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Peace Like A River by Leif Enger. Grove Press, 2001. 309 pp. 

This is the kind of book that is a pleasure to read because in addition to a good story Enger is a wonderful writer and it has very engaging characters. 

It is about a family living in the Midwest in 1951. It is narrated by Rueben, an 11year old boy who lives with his father, his brother Davy 16, and his sister Swede who is eight. Their mother left them after Swede was born and has never been heard from since. Maybe it’s because they live in a rural town in the Midwest, but somehow it seems like an earlier age. The children are so responsible. Davy, especially, seems older than his age and the whole family is very close.

But things fall apart when Davy commits two murders. There are some extenuating circumstances, with the first murder but, since he killed twice, he ends up convicted and will probably spend most of the rest of his life in prison. Rueben and Swede are trying to think of a way to break him out of jail, but can’t. Davy, though, breaks himself out and is on the run which causes a huge manhunt. 

Rueben and Swede and their father also go on a long and eventful journey to look for him.. A few months before they get to leave, though, their father becomes very sick and during his illness and long recovery period, between the two of them, they manage to take care of him by themselves with Swede cooking and Rueben getting a job that at least puts some food on the table. As I wrote, they do seem very capable for their ages, especially Swede who can run a household at eight. There is also an FBI agent who once they start out tries to follow them to see if they will lead him to Davy.

Well things, more or less work out, although there is an incident in the end that takes a little leap of faith to believe but still a very wonderful “read.”               – C.M.

The Matriarch, Barbara Bush and the making of an American Dynasty by Susan Page. Hechette Book Group, 2919. 338 pp.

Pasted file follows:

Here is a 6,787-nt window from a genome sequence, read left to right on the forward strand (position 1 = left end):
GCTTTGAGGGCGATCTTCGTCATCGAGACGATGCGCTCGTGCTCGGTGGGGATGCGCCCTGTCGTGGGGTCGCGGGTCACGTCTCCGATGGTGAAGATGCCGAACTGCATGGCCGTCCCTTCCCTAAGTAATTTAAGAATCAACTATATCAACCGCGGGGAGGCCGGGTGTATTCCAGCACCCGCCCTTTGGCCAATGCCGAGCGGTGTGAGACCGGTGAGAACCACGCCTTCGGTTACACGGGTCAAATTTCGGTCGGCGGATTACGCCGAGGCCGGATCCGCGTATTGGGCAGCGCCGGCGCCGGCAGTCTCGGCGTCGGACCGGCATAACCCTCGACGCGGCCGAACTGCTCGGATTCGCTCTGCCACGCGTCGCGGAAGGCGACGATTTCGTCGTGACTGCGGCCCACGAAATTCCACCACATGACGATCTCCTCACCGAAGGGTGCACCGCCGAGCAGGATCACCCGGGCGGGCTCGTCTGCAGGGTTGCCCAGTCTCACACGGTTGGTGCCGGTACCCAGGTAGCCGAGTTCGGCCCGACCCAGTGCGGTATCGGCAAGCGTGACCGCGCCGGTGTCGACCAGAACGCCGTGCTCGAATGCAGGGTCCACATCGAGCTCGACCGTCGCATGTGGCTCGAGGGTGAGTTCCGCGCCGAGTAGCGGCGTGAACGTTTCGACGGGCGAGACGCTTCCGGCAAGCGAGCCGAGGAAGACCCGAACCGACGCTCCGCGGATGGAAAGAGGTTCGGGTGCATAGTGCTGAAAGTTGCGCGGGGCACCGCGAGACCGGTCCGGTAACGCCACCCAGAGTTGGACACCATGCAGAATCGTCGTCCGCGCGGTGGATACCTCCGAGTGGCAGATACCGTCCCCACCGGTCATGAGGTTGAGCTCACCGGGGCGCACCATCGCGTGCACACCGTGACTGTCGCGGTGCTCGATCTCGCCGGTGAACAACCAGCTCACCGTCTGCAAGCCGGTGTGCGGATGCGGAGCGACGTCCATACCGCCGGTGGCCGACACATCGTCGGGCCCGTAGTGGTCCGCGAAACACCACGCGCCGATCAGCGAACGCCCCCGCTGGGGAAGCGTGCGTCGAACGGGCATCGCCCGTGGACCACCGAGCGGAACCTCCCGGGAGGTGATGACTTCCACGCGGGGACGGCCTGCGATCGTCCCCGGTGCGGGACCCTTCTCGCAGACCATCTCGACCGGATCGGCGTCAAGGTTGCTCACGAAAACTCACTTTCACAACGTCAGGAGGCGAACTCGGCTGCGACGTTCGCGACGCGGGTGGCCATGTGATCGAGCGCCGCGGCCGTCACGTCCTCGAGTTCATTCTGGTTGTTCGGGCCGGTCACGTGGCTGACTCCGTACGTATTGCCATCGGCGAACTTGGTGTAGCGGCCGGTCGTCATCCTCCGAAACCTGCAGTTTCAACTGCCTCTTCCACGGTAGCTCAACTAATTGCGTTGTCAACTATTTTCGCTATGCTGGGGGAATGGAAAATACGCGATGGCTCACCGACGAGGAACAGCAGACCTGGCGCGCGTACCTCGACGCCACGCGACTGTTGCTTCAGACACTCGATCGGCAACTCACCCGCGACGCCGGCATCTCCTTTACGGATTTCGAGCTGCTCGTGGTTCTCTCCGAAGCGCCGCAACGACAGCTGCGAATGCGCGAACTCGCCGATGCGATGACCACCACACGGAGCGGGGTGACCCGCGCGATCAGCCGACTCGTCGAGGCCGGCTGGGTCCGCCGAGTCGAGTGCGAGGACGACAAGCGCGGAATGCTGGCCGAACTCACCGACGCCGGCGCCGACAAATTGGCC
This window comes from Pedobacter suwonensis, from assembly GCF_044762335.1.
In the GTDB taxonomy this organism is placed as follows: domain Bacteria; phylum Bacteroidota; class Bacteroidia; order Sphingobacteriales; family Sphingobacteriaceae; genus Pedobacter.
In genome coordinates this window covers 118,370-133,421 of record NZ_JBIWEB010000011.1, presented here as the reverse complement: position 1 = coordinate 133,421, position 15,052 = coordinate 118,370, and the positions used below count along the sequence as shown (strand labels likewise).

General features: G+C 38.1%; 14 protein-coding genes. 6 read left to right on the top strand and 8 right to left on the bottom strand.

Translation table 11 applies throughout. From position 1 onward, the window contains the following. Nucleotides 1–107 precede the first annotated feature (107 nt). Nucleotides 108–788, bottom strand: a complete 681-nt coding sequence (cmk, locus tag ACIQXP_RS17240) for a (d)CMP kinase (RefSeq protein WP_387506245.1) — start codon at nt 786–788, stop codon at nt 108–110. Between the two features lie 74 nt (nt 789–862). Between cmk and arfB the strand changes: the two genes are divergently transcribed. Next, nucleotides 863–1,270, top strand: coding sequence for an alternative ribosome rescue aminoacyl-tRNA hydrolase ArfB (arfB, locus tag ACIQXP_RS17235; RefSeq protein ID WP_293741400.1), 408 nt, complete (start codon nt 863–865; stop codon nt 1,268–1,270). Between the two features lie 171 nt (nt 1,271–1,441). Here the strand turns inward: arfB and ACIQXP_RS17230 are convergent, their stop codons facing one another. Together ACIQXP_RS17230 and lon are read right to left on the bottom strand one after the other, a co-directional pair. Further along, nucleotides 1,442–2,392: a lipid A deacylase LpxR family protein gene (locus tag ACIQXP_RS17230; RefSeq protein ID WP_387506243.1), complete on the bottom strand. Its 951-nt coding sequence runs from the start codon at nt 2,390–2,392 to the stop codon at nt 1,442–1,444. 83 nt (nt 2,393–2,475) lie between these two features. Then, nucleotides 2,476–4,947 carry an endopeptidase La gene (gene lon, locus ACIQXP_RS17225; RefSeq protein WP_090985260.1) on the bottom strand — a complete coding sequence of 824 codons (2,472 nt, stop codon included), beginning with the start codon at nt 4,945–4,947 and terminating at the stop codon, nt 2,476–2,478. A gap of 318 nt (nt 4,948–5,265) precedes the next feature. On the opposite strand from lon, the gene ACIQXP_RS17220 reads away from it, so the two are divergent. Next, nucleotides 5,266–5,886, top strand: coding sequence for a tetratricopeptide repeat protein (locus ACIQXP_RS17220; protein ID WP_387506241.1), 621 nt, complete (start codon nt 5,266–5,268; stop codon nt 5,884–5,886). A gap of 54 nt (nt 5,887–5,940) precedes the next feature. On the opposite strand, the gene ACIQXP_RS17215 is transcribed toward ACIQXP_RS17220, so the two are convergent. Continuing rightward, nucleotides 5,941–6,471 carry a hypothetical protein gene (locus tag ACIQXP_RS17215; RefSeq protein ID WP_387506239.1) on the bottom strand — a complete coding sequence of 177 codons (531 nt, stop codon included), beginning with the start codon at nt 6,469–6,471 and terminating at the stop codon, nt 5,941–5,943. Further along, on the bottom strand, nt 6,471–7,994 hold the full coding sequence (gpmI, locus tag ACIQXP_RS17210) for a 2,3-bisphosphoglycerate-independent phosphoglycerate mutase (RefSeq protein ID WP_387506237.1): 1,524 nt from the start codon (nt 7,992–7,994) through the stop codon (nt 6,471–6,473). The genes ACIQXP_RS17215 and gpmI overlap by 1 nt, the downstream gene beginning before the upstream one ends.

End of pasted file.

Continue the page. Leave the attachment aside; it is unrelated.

This book is the story of a remarkable woman. The book’s author, Susan Page, had at least a hundred interviews with friends of the Bush family and family members themselves. She talked for many hours with Barbara and had access to her diaries. In the beginning one reads about Barbara’s childhood, her growing up in Rye, New York in Westchester County. She was the third of four children. Her older sister was quite beautiful, as was her mother, but Barbara was pudgy and overweight. Her mother always favored the sister and fussed over Barbara’s weight. But her father adored her.

She met George Bush at college and would drop out of college to marry him. They would have six children, but one of them, a girl named Robin, died at three years of leukemia. This was a tragedy that had a life-long effect. At first their marriage was similar to most others of that time – “she ran the household and he called the shots,” to quote the author. But eventually she would become an important advisor to her husband. According to the author, one of his White House aids said “she was about the only voice he 100% trusted.” Most of those who knew them best say that it would have been unlikely for George Bush to have accomplished all he did if he hadn’t married Barbara. Another quote is that she turned out to be one of the most interesting and influential women of the twentieth century.

This is a fascinating story and I highly recommend the book!                               – P.M. 

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